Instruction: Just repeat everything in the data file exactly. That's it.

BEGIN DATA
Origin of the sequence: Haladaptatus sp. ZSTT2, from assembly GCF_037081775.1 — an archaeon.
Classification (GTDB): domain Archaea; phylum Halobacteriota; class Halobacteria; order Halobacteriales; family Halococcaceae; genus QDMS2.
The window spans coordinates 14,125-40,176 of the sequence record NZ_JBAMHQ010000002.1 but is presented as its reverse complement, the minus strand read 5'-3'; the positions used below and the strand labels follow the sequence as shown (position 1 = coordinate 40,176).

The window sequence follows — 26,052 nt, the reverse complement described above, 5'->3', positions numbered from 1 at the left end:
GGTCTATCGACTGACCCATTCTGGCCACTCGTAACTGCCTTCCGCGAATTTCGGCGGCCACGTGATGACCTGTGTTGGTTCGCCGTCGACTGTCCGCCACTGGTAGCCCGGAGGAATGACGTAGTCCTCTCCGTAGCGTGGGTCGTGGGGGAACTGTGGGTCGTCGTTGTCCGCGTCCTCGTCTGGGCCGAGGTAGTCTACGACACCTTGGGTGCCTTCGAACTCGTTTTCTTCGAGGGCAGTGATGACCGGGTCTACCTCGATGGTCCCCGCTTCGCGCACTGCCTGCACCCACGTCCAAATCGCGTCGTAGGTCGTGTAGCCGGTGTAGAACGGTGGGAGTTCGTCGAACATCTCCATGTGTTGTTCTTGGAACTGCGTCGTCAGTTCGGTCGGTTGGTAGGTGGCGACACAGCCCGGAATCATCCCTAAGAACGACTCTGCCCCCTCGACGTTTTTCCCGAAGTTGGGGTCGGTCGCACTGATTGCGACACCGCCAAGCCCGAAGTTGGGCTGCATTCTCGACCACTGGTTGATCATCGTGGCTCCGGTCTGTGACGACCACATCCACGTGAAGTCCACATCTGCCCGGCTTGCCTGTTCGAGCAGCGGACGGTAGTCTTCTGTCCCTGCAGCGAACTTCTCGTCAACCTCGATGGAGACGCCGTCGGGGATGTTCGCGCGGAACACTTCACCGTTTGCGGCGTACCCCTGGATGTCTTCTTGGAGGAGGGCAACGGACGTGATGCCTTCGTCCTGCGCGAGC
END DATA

Origin of the sequence: Haladaptatus sp. ZSTT2, from assembly GCF_037081775.1 — an archaeon.
Classification (GTDB): domain Archaea; phylum Halobacteriota; class Halobacteria; order Halobacteriales; family Halococcaceae; genus QDMS2.
The window spans coordinates 14,125-40,176 of the sequence record NZ_JBAMHQ010000002.1 but is presented as its reverse complement, the minus strand read 5'-3'; the positions used below and the strand labels follow the sequence as shown (position 1 = coordinate 40,176).

The window sequence follows — 26,052 nt, the reverse complement described above, 5'->3', positions numbered from 1 at the left end:
GGTCTATCGACTGACCCATTCTGGCCACTCGTAACTGCCTTCCGCGAATTTCGGCGGCCACGTGATGACCTGTGTTGGTTCGCCGTCGACTGTCCGCCACTGGTAGCCCGGAGGAATGACGTAGTCCTCTCCGTAGCGTGGGTCGTGGGGGAACTGTGGGTCGTCGTTGTCCGCGTCCTCGTCTGGGCCGAGGTAGTCTACGACACCTTGGGTGCCTTCGAACTCGTTTTCTTCGAGGGCAGTGATGACCGGGTCTACCTCGATGGTCCCCGCTTCGCGCACTGCCTGCACCCACGTCCAAATCGCGTCGTAGGTCGTGTAGCCGGTGTAGAACGGTGGGAGTTCGTCGAACATCTCCATGTGTTGTTCTTGGAACTGCGTCGTCAGTTCGGTCGGTTGGTAGGTGGCGACACAGCCCGGAATCATCCCTAAGAACGACTCTGCCCCCTCGACGTTTTTCCCGAAGTTGGGGTCGGTCGCACTGATTGCGACACCGCCAAGCCCGAAGTTGGGCTGCATTCTCGACCACTGGTTGATCATCGTGGCTCCGGTCTGTGACGACCACATCCACGTGAAGTCCACATCTGCCCGGCTTGCCTGTTCGAGCAGCGGACGGTAGTCTTCTGTCCCTGCAGCGAACTTCTCGTCAACCTCGATGGAGACGCCGTCGGGGATGTTCGCGCGGAACACTTCACCGTTTGCGGCGTACCCCTGGATGTCTTCTTGGAGGAGGGCAACGGACGTGATGCCTTCGTCCTGCGCGAGC